BORIS Johnson today signed Britain's EU divorce deal officially bringing an end to the Brexit saga.
The Prime Minister proudly declared it a "fantastic moment" as he put pen to paper to seal the deal at Downing Street.
Mr Johnson added he hoped it "brings to an end to far too many years of argument and division" after the Withdrawal Agreement finally passed through parliament this week.
He said: "We can now move forward as one country – with a Government focused upon delivering better public services, greater opportunity and unleashing the potential of every corner of our brilliant United Kingdom, while building a strong new relationship with the EU as friends and sovereign equals."
The leaders of the EU's top two institutions also signed the papers today - almost in private - with no media allowed to witness the historic moment.
European Council President Charles Michel and Commission president Ursula von der Leyen tweeted photos of the signing in the presence of their Brexit negotiator Michel Barnier.
Von der Leyen tweeted: "Charles Michel and I have just signed the Agreement on the Withdrawal of the UK from the EU, opening the way for its ratification by the European Parliament."
Michel added: "Things will inevitably change but our friendship will remain. We start a new chapter as partners and allies. I cant wait to write this new page together."
The huge Tory majority crushed a Lords rebellion on the Withdrawal Agreement Bill, overturning five amendments in a Westminster battle known as ping-pong.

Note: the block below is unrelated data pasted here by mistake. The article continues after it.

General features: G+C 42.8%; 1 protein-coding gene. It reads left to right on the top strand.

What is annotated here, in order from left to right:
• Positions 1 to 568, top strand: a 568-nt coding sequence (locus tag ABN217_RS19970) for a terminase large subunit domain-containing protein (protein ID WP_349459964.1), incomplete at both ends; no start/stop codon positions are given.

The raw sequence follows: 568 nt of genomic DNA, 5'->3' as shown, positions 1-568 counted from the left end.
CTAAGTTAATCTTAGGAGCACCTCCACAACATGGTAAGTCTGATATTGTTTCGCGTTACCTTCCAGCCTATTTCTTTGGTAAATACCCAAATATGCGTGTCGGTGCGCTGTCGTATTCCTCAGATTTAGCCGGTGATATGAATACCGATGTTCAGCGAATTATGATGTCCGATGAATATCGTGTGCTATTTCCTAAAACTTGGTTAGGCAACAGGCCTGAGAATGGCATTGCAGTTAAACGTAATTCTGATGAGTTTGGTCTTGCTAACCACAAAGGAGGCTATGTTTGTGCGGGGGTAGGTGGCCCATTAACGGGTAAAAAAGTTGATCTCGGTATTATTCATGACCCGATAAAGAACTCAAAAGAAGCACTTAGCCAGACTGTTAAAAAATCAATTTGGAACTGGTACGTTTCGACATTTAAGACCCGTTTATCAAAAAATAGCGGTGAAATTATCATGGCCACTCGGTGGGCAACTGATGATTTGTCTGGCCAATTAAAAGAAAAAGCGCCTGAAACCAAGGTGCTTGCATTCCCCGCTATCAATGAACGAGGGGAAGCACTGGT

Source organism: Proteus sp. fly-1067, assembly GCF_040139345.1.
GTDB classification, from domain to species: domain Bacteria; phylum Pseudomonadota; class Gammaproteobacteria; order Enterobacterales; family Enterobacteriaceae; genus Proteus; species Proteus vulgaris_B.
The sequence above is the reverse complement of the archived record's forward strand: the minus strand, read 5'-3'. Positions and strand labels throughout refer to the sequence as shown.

The Lords backed down at 6pm and agreed to wave the bill on to Royal Assent, making it law with eight days to go before Britain leaves the EU at 11pm next Friday.
It ends one of the most bitter sagas in British politics — a battle over the shape of the exit deal that has raged since Theresa May triggered Article 50 on March 29, 2017.
The jubilant PM said it meant the nation could now “move forwards as one United Kingdom”.
He added: “At times it felt like we would never cross the Brexit finish line, but we’ve done it.
“Now we can put the rancour and division behind us and focus on delivering a bright, exciting future — with better hospitals and schools, safer streets and opportunity spread to every corner of our country.”
The Withdrawal Agreement still needs formal ratification from the European Parliament, in a vote set for next Wednesday.
But that is now seen as a formality.
Overturned measures included Lord Dubs’ bid to give child refugees the right of reunion with their parents in the UK and EU citizens in the UK post Brexit getting an ID document.
Almost four years after Brits voted for Brexit, the Withdrawal Agreement Bill formally became a law after the Queen gave it Royal Assent.
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Boris Johnson was jubilant yesterday after the bill passed parliament, and the PM is set to hail freedom from the EU when the UK leaves on January 31.
After the bill is ratified by the Europeans, Mr Johnson will plough into trade talks with both the EU and the US.